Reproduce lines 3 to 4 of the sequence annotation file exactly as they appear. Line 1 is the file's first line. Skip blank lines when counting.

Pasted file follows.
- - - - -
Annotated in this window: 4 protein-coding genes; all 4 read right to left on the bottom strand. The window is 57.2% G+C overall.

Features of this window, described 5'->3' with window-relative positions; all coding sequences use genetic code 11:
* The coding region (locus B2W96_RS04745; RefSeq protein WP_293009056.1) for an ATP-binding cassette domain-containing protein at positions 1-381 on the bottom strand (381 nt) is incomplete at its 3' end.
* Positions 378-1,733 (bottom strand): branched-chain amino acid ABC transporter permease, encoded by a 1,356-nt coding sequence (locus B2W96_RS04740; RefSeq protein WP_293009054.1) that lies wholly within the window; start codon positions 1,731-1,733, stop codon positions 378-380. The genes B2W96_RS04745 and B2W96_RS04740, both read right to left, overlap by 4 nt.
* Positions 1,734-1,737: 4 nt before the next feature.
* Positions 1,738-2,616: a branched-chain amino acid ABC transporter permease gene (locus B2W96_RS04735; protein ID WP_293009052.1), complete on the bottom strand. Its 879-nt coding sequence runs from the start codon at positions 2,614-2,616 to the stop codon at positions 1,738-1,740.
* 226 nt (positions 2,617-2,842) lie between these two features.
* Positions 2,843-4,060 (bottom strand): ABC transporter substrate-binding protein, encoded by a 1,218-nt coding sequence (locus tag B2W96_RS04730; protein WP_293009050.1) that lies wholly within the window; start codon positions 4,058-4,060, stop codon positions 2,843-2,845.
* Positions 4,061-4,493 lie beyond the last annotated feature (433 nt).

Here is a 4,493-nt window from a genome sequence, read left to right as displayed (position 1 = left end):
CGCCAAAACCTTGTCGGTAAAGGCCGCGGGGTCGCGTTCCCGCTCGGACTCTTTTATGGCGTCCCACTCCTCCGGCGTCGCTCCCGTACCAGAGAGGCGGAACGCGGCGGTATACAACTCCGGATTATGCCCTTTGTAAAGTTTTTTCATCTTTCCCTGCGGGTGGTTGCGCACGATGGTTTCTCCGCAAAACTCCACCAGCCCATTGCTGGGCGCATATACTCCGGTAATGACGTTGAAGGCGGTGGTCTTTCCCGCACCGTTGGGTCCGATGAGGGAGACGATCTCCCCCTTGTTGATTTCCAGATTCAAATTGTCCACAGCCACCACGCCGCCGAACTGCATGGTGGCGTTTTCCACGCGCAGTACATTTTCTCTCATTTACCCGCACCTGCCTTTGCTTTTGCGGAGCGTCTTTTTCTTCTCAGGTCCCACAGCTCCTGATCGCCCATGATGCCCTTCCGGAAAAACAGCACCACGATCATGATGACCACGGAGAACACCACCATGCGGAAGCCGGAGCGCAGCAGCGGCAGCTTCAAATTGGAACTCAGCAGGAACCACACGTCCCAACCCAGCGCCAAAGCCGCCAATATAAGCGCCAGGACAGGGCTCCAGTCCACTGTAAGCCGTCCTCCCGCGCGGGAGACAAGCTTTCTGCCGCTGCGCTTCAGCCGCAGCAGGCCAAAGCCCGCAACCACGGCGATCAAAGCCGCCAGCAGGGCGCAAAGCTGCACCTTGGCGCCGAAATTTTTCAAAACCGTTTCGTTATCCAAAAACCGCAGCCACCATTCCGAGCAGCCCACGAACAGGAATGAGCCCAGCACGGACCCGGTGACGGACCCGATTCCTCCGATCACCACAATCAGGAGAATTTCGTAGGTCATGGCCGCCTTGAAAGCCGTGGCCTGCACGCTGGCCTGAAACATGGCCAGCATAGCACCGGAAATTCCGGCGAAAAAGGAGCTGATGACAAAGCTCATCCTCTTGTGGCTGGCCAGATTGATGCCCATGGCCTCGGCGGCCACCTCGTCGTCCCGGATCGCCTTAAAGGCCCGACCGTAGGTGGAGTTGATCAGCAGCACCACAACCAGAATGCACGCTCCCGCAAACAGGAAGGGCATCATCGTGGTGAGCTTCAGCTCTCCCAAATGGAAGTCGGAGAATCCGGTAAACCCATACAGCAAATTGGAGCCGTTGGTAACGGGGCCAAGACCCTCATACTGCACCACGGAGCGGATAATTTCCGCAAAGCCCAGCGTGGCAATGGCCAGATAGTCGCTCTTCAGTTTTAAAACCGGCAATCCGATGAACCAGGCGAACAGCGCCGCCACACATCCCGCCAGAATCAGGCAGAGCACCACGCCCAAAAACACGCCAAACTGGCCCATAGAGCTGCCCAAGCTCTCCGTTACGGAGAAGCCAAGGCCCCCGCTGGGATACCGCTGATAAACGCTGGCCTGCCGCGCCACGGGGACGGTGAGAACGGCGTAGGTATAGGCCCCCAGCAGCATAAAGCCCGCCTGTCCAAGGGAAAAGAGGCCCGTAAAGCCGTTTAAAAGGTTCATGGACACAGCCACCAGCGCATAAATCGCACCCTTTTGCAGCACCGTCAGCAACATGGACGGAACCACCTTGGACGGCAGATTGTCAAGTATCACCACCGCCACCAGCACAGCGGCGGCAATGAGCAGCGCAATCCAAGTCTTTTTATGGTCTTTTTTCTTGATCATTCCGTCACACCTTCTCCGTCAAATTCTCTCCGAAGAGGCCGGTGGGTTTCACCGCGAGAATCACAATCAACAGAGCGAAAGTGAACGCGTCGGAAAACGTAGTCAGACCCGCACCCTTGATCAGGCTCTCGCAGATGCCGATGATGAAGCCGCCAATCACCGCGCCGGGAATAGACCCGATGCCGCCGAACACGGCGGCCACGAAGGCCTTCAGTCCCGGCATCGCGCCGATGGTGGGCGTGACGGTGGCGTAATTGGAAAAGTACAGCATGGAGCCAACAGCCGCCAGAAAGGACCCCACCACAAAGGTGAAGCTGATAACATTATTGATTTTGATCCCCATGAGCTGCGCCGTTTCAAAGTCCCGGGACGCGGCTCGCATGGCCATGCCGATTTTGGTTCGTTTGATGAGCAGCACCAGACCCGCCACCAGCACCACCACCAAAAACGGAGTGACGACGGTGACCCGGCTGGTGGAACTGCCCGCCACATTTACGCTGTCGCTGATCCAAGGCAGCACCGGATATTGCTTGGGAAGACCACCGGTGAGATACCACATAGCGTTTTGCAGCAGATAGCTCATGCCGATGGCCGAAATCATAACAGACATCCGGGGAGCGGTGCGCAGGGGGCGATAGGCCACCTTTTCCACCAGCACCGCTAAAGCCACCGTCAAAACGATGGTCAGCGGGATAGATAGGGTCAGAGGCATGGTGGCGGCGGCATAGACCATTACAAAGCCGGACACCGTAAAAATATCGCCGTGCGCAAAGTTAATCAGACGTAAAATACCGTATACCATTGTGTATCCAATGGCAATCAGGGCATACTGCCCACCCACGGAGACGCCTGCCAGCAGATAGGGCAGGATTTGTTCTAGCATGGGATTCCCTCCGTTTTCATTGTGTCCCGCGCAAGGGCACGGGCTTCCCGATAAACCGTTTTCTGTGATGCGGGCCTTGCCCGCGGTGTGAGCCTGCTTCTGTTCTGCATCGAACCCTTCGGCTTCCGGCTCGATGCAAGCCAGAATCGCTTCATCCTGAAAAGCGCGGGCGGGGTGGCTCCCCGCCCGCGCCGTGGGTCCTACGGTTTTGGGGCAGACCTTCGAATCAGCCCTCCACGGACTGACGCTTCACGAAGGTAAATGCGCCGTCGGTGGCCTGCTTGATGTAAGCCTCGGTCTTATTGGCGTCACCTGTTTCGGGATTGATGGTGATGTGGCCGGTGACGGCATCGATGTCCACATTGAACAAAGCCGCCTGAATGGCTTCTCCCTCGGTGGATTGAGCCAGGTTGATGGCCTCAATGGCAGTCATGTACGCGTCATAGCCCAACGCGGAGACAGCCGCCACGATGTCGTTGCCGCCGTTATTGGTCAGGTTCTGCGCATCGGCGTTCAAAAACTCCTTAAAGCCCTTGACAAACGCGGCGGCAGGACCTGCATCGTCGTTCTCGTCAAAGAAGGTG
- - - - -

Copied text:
* The coding region (locus B2W96_RS04745; RefSeq protein WP_293009056.1) for an ATP-binding cassette domain-containing protein at positions 1-381 on the bottom strand (381 nt) is incomplete at its 3' end.
* Positions 378-1,733 (bottom strand): branched-chain amino acid ABC transporter permease, encoded by a 1,356-nt coding sequence (locus B2W96_RS04740; RefSeq protein WP_293009054.1) that lies wholly within the window; start codon positions 1,731-1,733, stop codon positions 378-380. The genes B2W96_RS04745 and B2W96_RS04740, both read right to left, overlap by 4 nt.